Chief Paul said that she expected to see Northern Pulp’s winterization plan this week but was advised that while Northern Pulp had submitted something to the province it was not what the province was expecting. She has yet to see any details.
“I’m very frustrated”, she said. “The community is planning a ceremony on Jan. 31, 2020 to mark the start of the remediation of Boat Harbour and we are not sure what is happening. I don’t know what to tell them.”
Chief Andrea Paul said on Tuesday that Pictou Landing First Nation has not agreed to allow Northern Pulp to keep using the Boat Harbour treatment facility after Jan. 31, 2020 and she is not sure what is happening with Northern Pulp’s plans to winterize the mill.
Last week, Northern Pulp announced it would put the mill into hibernation so that it could be restarted if it receives environmental approval for a new effluent treatment facility to replace the one at Boat Harbour.
On Jan. 12, Northern Pulp also announced that only the wood waste boiler will continue to provide heat for the facility to protect against freeze and enable cleanup of the process equipment.
In addition, the company said it will focus on the removal of chemicals, pulp, and wood fibre from mill storage tanks, piping, and wood yards to prepare the facility for its indefinite closure.
According to Chief Andrea Paul, she and council spoke with a representative of the province last Thursday and were advised that Northern Pulp had asked to operate the power boiler until the end of April.
Paul said the province expected a plan from Northern Pulp the following week with details of the winterizing process.
“The representative told us that running the power boiler will mean discharging some water into Boat Harbour but no pulp will be produced,” Paul said in a media release. “We were not consulted about it.”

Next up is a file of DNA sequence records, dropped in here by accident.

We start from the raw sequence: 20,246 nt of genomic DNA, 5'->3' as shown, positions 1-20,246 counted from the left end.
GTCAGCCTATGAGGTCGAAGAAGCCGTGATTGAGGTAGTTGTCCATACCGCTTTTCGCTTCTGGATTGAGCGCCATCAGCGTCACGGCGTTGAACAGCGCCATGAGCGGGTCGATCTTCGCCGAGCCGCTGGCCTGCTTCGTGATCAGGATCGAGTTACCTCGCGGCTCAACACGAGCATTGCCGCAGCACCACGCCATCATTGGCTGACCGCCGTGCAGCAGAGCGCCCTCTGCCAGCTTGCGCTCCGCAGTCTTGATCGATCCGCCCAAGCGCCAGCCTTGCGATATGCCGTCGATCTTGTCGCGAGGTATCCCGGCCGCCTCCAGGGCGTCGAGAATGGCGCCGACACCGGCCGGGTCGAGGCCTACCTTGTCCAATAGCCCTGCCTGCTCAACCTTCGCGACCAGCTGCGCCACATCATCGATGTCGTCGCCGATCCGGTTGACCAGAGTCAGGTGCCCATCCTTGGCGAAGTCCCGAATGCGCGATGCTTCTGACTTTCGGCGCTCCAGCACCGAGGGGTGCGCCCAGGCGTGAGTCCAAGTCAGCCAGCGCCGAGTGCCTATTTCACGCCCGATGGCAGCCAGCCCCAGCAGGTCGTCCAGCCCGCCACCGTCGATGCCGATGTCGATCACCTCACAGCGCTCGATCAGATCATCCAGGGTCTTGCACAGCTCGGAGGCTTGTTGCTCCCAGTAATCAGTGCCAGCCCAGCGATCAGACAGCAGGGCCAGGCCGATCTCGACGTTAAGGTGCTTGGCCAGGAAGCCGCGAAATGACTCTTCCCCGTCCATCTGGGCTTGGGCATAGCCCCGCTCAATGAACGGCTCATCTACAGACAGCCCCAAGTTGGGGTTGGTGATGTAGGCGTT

“Of course, the community is disappointed,” Paul added. “We were expecting a complete shutdown of the Boat Harbour treatment facility. Northern Pulp could have started draining the pipes weeks ago in order to complete the work before Jan. 31 and avoid the need to heat the mill after that.”
Premier Stephen McNeil said in a press conference on Tuesday regarding the mill that the pipe has been an issue.
“We couldn’t do anything with the pipe until the 31st, so while we are in this position, we have this pipe that we as the province are dealing with, it allows us to put this facility basically dormant and allows us to control the environmental impact,” McNeil said.
He explained that what will be coming out of the mill will be anything that is currently in that system.
“This boiler flushing will actually help us deal with the issue of the pipes sooner in a more contained way and will allow us to disconnect that pipe faster than we would otherwise,” said McNeil.
“It’s no different than how we would winterize a cottage. We have to flush all of the things out of it.”
McNeil said that the site contains a number of products that have to be removed, such as pulp, debris and other chemicals.
He said what Chief Paul is looking for is the “detailed pieces” that are still being talked about with the Department of Environment and Northern Pulp, such as what will be done with the leachate, and how the cells containing contaminated water will be capped off.
“We are going to have people on-site monitoring that because for us, we need to continue to make sure we know what’s going on in that pipe, because we’ve already done assessments of what’s in Boat Harbour,” said McNeil. “We need to make sure nothing new is entering that system.”
McNeil’s message to the First Nations is that there will be no new effluent into Boat Harbour as of Jan. 31.
“My commitment to them is to continue to clean up Boat Harbour,” he said.
“The first step of that is ensuring that we clean out that pipe and by allowing us to do that we will be able to disconnect that pipe quicker than we had originally planned and will forever ensure that no one will be able to use that pipe to enter back into Boat Harbour.”